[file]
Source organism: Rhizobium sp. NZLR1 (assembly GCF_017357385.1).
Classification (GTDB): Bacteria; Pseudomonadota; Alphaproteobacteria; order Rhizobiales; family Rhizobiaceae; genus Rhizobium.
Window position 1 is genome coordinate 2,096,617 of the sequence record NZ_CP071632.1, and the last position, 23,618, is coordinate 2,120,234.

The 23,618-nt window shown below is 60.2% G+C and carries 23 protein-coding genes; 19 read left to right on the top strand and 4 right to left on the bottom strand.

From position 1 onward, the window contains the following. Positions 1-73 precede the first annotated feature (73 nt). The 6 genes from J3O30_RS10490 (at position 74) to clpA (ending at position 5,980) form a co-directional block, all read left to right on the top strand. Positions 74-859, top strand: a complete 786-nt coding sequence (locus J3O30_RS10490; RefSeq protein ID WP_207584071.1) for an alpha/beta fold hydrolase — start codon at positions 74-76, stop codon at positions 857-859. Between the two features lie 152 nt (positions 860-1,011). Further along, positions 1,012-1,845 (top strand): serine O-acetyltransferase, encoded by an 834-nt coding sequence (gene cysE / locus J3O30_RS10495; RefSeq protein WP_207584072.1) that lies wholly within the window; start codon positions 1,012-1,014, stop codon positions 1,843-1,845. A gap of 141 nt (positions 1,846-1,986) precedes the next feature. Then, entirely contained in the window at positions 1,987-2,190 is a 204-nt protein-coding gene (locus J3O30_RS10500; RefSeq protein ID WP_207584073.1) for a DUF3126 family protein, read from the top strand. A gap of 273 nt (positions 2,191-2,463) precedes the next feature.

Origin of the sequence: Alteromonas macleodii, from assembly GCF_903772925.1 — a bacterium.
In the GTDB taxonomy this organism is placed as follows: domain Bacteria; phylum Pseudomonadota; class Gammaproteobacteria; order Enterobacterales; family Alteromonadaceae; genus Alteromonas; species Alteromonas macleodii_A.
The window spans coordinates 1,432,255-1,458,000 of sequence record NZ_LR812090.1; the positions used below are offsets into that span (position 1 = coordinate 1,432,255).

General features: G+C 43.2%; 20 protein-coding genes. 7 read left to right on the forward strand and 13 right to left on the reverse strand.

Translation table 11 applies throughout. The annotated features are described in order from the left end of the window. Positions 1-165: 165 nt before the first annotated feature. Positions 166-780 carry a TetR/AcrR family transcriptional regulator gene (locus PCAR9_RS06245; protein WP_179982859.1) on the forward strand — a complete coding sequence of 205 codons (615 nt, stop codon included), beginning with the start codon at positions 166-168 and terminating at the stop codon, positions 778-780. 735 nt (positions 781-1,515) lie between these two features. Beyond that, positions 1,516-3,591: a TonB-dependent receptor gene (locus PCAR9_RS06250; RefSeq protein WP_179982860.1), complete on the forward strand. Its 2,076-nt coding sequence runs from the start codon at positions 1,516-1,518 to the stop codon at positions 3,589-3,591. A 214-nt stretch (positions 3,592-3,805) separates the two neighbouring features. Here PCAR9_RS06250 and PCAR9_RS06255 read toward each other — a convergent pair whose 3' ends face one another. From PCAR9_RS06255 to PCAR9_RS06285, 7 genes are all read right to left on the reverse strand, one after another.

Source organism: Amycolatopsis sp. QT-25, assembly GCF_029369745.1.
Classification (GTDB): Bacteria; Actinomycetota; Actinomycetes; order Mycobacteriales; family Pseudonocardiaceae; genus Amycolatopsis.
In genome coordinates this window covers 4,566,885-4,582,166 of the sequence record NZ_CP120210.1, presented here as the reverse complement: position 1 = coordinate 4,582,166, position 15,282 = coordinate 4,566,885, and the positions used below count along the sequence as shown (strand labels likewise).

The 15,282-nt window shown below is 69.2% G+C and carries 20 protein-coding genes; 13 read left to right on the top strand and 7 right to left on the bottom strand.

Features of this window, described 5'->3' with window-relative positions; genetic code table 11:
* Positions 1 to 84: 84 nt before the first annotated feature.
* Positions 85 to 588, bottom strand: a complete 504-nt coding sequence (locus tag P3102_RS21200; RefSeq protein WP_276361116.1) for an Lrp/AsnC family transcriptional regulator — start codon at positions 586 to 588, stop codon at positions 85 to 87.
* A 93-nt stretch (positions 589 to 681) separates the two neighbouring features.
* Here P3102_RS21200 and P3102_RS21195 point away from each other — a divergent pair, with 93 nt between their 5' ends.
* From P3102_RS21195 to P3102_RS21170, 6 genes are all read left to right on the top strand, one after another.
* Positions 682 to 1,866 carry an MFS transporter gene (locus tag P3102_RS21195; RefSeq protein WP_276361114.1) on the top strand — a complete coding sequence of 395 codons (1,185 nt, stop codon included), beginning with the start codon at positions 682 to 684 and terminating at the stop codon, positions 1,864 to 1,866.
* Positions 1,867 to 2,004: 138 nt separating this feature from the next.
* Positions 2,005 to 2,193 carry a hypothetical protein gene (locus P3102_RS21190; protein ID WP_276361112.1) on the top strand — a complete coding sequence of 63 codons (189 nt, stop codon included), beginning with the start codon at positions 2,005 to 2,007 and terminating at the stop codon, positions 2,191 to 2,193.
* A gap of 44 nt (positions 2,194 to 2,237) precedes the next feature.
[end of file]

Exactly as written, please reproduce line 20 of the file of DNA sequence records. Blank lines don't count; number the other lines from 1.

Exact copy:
* From P3102_RS21195 to P3102_RS21170, 6 genes are all read left to right on the top strand, one after another.